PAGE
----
Capcom is following through with their plan to release an episode of Resident Evil Revelations 2 a week, and what a week it is. Even though there are apparent issues with enemy variety, the episodic experience started off strong, introducing a tense atmosphere and enjoyable gameplay mechanics. With two of the series’ favorite characters at the helm, Claire Redfield and Barry Burton, there’s surely little that can go wrong. For a spin-off title in Capcom’s biggest franchise, Resident Evil Revelations 2 has all the potential to help setup and make groundbreaking changes that could be implemented into the next mainline title.
The balance between the two campaigns continues to widen as there’s a heavy focus on action with Claire, while Barry takes the more methodical approach, conserving ammunition with stealth. Stealth is even more prominent this time around for our well-equipped hero as there are sections that feel specifically design to be snuck through. Of course, there’s always the option to go guns blazing, but you will need to conserve his ammunition for the boss fight at the end, especially considering his set of enemies take at the very least three rounds to take down, and far more if you don’t hit the right weak point. Natalia is the only one who learns a new trait this time around and ensures that gameplay is changed up nicely. Claire’s campaign is more of the same with crowds of infected rushing towards her and Moira, but with Barry, there are invisible enemies Natalia can only see, making things far more interesting. Little Natalia will point in the direction where the monster is, giving you instructions where to aim and when to shoot. It’s a nice little variance to combat that feels very well deserved as these floating mists of red will instantly kill anyone that gets close enough.
The biggest new addition in Claire’s campaign is, not only new faces to add to the light cast, but far more open environments to maneuver through. In the first episode, it was almost entirely closed off corridors that forced the two heroines into battle. Contemplation starts off strong as the opening area feels like it was directly pulled from the first major encounter of Resident Evil 4 where the chainsaw man chases Leon around the village. Here, Claire will need to search a desolate village on this remote, seemingly Russian island, and eventually avoid as much combat as possible. That’s not to say there aren’t linear pathways, as shortly after this it goes right back into that, but at least there’s more here than just straightforward progression. It feels more balanced this time around, allowing for more space to stretch your legs in.
Both campaigns also include a boss fight that was absent from the first episode, each with an interesting twist. Claire gets a giant creature with a cannon that can shoot fireballs, while Barry is tagged with a ground drill wielding maniac. It’s a little more in line with where the Resident Evil series was going versus the genetically enhanced animal bosses from the original games. There’s actual strategy and pace to Barry’s boss, having Natalia direct the magnum wielding veteran to shoot specific spots on its body, whereas Claire is just swarmed with enemies as she peppers the giant’s health down. Both fights are enjoyable in their own ways, even though it ensures ammunition will be depleted for the beginning of the next episode. The second boss fight is a little more interesting only because of how much room is given. Barry is situated on an apartment floor where the boss will continuously chase him down through hallways and rooms. Getting through the many doors and ensuring you don’t get corned can be tense, especially considering a hulk of a man rushing towards you with a massive spiraling drill can be a frightening situation, even though it won’t deliver a game over screen with a single hit on normal.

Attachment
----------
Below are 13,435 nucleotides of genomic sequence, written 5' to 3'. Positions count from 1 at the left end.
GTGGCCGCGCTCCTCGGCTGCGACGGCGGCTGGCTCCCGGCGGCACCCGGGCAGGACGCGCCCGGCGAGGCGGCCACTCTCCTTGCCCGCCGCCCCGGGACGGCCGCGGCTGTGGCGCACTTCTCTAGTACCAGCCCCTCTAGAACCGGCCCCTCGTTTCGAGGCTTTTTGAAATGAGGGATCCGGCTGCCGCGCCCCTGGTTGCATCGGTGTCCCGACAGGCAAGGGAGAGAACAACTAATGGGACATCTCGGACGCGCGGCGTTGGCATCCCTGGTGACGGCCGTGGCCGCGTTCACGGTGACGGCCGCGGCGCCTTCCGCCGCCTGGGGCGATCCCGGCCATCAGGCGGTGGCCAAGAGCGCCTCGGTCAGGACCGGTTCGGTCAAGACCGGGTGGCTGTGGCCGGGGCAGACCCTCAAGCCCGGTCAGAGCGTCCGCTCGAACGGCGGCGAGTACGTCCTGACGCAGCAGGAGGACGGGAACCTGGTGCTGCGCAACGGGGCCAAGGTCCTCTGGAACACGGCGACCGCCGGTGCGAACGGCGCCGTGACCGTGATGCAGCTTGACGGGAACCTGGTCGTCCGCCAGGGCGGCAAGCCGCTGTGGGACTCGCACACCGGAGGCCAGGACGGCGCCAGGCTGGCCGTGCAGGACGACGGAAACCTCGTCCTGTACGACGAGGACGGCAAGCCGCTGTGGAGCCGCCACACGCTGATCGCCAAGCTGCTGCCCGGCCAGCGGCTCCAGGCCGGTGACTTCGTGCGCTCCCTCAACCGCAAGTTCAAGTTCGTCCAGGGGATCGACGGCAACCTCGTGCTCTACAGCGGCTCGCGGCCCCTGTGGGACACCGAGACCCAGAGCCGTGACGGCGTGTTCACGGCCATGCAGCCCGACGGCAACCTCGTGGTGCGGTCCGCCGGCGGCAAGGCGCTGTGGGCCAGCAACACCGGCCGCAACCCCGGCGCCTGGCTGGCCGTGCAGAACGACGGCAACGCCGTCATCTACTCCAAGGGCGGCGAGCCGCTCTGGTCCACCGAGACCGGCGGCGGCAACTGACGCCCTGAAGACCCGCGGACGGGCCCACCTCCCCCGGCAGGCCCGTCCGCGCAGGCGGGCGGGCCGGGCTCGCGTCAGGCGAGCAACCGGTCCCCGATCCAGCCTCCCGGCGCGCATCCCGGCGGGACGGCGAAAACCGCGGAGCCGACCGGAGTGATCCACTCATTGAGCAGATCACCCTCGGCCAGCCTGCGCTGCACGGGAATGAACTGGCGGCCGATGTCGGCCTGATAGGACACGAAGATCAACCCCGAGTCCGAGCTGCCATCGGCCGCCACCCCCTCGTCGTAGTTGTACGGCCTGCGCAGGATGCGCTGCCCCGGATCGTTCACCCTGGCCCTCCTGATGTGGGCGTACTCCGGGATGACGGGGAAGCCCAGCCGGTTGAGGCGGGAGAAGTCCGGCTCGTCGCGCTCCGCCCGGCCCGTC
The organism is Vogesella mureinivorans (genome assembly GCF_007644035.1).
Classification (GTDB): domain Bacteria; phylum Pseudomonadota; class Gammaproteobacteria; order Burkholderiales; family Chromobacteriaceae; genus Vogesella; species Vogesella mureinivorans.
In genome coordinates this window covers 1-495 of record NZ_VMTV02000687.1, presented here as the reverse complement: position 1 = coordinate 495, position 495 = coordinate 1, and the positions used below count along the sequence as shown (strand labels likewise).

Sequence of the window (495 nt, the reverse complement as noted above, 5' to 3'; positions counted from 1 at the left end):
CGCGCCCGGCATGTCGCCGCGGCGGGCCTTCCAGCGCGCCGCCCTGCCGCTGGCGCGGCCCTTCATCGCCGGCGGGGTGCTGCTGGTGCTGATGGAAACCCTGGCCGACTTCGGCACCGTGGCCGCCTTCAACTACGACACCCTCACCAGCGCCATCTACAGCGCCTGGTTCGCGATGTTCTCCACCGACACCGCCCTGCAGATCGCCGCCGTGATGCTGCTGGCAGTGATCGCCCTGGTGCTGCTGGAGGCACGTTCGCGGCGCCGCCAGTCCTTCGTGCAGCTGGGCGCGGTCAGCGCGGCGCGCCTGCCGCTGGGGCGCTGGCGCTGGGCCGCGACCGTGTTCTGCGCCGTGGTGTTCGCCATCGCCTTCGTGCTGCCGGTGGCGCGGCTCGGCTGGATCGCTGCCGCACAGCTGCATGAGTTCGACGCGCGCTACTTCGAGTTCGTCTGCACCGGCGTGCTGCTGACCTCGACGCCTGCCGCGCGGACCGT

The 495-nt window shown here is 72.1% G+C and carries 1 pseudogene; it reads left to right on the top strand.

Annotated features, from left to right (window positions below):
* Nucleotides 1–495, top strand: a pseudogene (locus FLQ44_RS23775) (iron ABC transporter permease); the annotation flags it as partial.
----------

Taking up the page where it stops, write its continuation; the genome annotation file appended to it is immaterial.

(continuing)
Story-wise, there really isn’t much here to speak of, with even less character development on Claire’s part. Natalia is an intriguing element to the story as she’s clearly out of place in this rather dire scenario. Her origins are teased ever so slightly in the first half of the episode, and even more so directly at the end. She is central to the plot, but only being roughly halfway through the main campaign, there’s still a lot to develop. Oddly enough, the most underdeveloped character in Revelations 2 seems like Claire as, while we know her from Resident Evil 2, her personality feels shallow and unemotional. It might have something to do with being paired up with the vocal and foulmouthed Moira, as her personality is slowly expanded upon, giving us a little more information about her friendlier side. There’s still two episodes to go to fully grow these characters, but episode 2 doesn’t do a great job portraying them, not to mention adding forgettable and somewhat disposable humans on the side.
There are certain elements to Contemplation that have been improved from the first episode, namely the more open environments and the new enemy types, but there are still apparent flaws to the story and combat scenarios. Claire’s campaign once again trails behind Barry’s, including a more direct conflict structure with no real puzzle solving elements to be found. Barry, on the other hand, relies heavily on stealth to get by, which adds an enjoyable layer of strategy before entering an area. Unfortunately, even though the core gameplay mechanics are entertaining, the story is moving at a snail’s pace at this point. There’s also a good number of reused areas between the two stories, although Capcom was able to branch them out to create just different enough paths. Resident Evil Revelations 2: Contemplation is a satisfying installment in the four-episode series, ending with a cliffhanger that will leave you excited for what’s next, but there needs to be better balance between the two campaigns.